Bangalore, September 24, 2015: A residential community gets a message: “Regret to inform: No water supply tonight due to short supply from water vendor”
Bangalore, September 25, 2015: “Water situation did not improve overnight. Shutdown 11am-3pm. Use water only for essentials”
Karnataka is seeing the worst drought in 40 years.
IT IS Sunday afternoon. Avenue Road, in the central trading district of Bangalore, is pulsing with commercial life.
I push against the flow of hand-drawn carts, men in polyester shirts carrying nylon bags and women in burqas, and side-step bleating goats, lazing dogs and scurrying porters.
Above me on either side of the narrow road, faded buildings and peeling hoardings lean precariously, seemingly held together by the snaking black cables that crisscross overhead. Pigeons flutter from this side to that in silent clouds. Tiny gullies dip away from both sides of the road, chock-full of yet more people and dogs and push-carts. An improvised pulley drops down from the third floor of one of the buildings; a vendor loads it with greens and vegetables while on the balcony above, a lady leans over, shouting instructions. A horse cart idles in the center of the road, holding up the traffic.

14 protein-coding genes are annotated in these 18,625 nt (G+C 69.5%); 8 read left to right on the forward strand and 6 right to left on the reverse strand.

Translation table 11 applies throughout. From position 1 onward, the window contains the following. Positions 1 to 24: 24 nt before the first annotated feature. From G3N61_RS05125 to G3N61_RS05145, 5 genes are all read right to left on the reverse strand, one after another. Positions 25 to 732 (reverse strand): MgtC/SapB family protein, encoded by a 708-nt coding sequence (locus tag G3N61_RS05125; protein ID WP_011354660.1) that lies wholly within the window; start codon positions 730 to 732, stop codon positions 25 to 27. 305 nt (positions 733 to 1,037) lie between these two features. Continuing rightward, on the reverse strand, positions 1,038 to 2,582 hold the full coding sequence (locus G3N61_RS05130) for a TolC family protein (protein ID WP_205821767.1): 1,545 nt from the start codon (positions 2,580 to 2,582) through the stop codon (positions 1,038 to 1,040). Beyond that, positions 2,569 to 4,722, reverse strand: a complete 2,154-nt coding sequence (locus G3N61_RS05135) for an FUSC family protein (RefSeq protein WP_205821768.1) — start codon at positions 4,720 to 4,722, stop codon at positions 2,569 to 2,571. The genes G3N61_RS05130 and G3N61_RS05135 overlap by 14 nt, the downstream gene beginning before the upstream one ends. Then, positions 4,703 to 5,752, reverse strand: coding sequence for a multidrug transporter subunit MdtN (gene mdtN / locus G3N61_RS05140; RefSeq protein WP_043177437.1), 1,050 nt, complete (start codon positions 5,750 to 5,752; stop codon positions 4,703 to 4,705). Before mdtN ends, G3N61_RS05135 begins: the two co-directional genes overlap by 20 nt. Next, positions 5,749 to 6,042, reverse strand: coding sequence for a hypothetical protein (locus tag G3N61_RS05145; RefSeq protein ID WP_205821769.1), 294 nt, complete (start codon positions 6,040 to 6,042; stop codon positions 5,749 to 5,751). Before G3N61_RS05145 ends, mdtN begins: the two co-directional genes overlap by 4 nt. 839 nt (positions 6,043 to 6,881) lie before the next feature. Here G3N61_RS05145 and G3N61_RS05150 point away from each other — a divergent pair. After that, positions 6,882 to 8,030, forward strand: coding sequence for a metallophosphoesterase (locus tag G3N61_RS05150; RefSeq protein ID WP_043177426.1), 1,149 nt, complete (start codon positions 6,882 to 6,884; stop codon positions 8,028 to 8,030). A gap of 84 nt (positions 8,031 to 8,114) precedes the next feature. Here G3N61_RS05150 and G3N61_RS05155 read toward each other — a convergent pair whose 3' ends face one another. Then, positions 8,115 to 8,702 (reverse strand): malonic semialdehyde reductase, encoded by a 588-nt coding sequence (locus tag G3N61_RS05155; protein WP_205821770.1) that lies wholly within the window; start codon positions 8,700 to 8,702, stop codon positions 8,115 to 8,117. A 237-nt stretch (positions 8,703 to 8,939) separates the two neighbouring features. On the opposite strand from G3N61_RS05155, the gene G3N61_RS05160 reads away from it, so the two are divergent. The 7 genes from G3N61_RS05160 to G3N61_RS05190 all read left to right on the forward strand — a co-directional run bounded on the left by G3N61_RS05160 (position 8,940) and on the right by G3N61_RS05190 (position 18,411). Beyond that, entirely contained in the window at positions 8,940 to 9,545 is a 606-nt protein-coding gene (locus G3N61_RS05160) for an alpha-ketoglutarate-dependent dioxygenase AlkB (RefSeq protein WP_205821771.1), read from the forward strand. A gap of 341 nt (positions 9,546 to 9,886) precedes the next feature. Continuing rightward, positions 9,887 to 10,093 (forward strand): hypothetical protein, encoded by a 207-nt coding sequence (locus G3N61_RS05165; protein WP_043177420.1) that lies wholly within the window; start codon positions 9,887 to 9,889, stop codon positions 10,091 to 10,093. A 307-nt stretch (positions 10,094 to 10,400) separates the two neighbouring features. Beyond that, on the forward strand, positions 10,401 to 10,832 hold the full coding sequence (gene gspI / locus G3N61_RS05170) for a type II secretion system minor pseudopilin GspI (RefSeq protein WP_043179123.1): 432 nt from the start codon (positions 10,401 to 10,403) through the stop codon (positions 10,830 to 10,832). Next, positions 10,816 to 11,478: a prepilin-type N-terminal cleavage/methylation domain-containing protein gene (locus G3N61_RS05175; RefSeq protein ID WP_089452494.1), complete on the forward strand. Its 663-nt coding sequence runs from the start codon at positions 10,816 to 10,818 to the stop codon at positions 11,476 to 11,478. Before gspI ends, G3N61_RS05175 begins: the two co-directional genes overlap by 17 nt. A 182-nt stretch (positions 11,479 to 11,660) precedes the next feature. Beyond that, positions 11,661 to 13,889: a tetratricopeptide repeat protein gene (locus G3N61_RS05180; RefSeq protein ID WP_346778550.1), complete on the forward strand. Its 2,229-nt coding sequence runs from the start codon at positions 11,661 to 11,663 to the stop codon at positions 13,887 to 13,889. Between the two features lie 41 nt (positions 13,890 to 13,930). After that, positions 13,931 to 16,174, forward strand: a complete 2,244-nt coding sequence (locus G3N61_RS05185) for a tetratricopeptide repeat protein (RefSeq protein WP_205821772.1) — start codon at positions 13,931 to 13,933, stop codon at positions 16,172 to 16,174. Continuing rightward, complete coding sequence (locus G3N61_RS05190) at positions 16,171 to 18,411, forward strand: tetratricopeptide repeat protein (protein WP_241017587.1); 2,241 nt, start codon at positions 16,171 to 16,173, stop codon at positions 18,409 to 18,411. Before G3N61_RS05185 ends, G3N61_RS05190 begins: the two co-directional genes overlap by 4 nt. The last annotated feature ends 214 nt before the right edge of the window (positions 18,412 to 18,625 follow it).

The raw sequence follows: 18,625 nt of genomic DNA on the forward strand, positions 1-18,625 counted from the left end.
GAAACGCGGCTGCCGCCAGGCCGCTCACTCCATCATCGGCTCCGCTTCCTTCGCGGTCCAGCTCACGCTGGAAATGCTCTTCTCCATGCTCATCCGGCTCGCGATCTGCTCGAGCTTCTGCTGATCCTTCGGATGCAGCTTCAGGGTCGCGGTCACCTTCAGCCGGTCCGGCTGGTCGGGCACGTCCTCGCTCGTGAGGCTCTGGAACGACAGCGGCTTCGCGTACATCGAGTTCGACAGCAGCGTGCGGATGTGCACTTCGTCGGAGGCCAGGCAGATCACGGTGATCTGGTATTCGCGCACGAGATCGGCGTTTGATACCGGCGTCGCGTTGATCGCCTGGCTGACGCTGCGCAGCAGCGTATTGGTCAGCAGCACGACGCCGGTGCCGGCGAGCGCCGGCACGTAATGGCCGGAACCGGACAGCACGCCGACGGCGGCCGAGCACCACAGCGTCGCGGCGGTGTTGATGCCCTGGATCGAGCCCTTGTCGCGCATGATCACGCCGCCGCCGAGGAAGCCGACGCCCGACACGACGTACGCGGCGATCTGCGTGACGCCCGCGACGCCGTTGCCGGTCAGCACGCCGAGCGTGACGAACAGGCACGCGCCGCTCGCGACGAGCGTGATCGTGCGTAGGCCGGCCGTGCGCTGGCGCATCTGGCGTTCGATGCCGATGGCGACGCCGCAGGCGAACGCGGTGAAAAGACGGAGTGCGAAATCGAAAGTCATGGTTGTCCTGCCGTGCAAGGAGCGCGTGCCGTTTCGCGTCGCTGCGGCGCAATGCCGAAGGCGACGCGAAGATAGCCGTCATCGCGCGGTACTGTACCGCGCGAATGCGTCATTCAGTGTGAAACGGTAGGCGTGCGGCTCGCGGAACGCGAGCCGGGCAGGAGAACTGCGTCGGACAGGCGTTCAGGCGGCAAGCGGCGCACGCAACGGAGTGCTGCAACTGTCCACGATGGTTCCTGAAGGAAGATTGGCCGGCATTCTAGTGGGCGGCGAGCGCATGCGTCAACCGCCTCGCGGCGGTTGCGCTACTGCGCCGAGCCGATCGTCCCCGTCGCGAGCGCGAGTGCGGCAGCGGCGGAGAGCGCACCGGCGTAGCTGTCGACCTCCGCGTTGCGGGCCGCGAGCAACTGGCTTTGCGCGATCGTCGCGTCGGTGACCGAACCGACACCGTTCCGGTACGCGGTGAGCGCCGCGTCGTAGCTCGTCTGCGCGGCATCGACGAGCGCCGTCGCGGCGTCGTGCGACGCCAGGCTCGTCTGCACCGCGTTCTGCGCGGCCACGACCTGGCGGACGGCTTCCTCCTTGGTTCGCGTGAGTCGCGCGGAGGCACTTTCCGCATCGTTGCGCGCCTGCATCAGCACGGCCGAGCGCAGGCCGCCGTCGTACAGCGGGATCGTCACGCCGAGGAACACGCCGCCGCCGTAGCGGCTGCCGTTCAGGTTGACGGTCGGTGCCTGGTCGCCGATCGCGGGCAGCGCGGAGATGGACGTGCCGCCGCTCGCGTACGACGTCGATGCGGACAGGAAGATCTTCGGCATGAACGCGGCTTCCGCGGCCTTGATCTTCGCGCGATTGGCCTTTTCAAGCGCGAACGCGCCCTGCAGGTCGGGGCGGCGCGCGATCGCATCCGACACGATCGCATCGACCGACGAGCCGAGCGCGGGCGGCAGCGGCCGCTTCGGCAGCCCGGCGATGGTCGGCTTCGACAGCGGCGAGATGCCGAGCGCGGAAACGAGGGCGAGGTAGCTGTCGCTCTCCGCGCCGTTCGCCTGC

I duck into a narrow stairwell and dodge around headless mannequins whose perfectly formed limbs and exaggerated breasts are wrapped in multicolored linen, cross a small hall and climb up a flight of stairs to a tiny balcony.
I look down at the bustling chowk and try to imagine what this place must have been like nearly 500 years ago.
THE YEAR is 1537 CE. In a small clearing in the midst of a forest of thick scrub acacia and bamboo, exactly below where I stand now, four men stand astride four pairs of milk-white bullocks, yoked to richly decorated ploughs, in resplendent stillness.
In the midst of a small crowd of people stands Kempe Gauda I, the ambitious nayak (leader) of the Vijayanagar Kingdom’s Yelahanka Nadu. He has long dreamt of a new, well-laid, fortified city, and he is now ready to turn dream into reality.
Kempe Gauda’s astrologer indicates that the moment is now propitious. The nayak signals to the four men. With a click of their tongue and a flick of their whips, the men set the bullocks moving, each pair dragging its plough, the four pairs heading off in the four cardinal directions.
At a pre-marked point, the bullocks are halted. The elliptical city-to-be now has its vertices, its perimeter. Kempe Gauda puts his energies, his resources, into the task of midwifing a city. The dense jungle is razed and new roads are laid. Strong, fortified gates rise at the four cardinal points, lesser gates at intermediate points. Deep ditches are dug along the boundaries; from them rise tall, thick mud walls bounded by hedges of euphorbia, acacia, and bamboo.
Within this bounding hedge, Kempe Gauda plans and constructs his city as a series of enclaves, each designed for a specific commercial activity. Water, he knows, holds the key. He causes large rainwater tanks to be sunk close to each enclave.
As the dream city takes shape and form, artisans come flocking in. Kempe Gauda I christens his new fiefdom Bengaluru – a name borrowed from a small hamlet near his hometown, Yelahanka.